Over on the home page, I report on the House’s “Gang of Six,” which is quite different than the Senate’s bipartisan “Gang of Eight.” The House gang is comprised of six conservatives, and it’s hoping to stymie the Gang of Eight’s push for comprehensive immigration reform.
A lot has changed in six years. In 2007, when Congress was last trying to pass an immigration bill, GOP critics of that version of “comprehensive reform” dominated the headlines, and their vocal opposition to what was then the Gang of Twelve’s plan scared off many Republicans who might otherwise have supported it. This time around, the anti-legalization warriors wonder why their party suddenly seems to be ignoring their concerns. “We’re seeing the inertia, and we’re concerned about having this wash over us,” King says.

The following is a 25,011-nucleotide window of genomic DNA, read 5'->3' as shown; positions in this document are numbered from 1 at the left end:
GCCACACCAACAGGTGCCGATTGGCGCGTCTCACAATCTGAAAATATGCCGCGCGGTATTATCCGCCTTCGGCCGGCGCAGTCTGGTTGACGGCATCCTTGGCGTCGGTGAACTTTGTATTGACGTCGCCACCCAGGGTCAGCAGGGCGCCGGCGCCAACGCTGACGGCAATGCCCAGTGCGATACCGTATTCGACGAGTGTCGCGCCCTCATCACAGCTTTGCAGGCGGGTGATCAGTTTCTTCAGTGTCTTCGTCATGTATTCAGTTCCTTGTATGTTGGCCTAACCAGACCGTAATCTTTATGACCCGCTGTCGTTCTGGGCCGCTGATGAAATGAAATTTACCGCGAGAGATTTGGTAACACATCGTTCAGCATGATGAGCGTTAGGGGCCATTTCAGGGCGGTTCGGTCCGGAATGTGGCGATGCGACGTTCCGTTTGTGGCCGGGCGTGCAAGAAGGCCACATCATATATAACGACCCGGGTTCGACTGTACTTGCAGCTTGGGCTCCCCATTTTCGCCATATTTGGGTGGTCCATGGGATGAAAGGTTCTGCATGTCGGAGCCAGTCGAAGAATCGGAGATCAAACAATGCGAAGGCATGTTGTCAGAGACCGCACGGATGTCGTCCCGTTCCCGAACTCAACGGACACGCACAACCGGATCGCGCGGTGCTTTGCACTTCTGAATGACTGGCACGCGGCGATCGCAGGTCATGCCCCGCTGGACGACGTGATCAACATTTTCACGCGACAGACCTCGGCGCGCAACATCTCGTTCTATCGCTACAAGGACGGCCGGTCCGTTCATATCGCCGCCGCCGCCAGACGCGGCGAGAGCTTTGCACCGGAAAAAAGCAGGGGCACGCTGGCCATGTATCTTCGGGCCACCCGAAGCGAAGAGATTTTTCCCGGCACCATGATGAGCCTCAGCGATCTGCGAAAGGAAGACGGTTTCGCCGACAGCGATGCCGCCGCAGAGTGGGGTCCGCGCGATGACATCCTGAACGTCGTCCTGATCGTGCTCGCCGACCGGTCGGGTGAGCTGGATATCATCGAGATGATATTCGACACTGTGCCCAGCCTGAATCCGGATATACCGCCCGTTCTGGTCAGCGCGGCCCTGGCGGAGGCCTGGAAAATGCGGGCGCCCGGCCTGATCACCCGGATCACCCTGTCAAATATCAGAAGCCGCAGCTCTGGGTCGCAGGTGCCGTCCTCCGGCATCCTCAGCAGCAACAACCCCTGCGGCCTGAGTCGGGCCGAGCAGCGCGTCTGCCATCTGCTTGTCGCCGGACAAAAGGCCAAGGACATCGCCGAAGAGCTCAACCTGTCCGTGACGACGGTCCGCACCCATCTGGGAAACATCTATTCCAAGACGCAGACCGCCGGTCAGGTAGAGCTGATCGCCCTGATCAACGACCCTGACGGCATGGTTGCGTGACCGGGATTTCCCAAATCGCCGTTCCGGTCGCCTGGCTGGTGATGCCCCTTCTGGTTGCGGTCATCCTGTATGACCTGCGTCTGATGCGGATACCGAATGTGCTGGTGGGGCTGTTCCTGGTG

Yet in spite of the eye rolling they generate within the Beltway establishment, these six colorful members (Gohmert, Bachmann, and King are frequent guests on cable news) might effectively stymie the Gang of Eight’s quest for a comprehensive package. King and company are preparing to block whatever comes out of the Senate, and they think they, not Rubio, will be the Republicans who shape the debate, especially on talk radio and within the conservative movement.
Read more about the efforts of Steve King, Michele Bachmann, Louie Gohmert, Mo Brooks, Lou Barletta, and Dana Rohrabacher, here.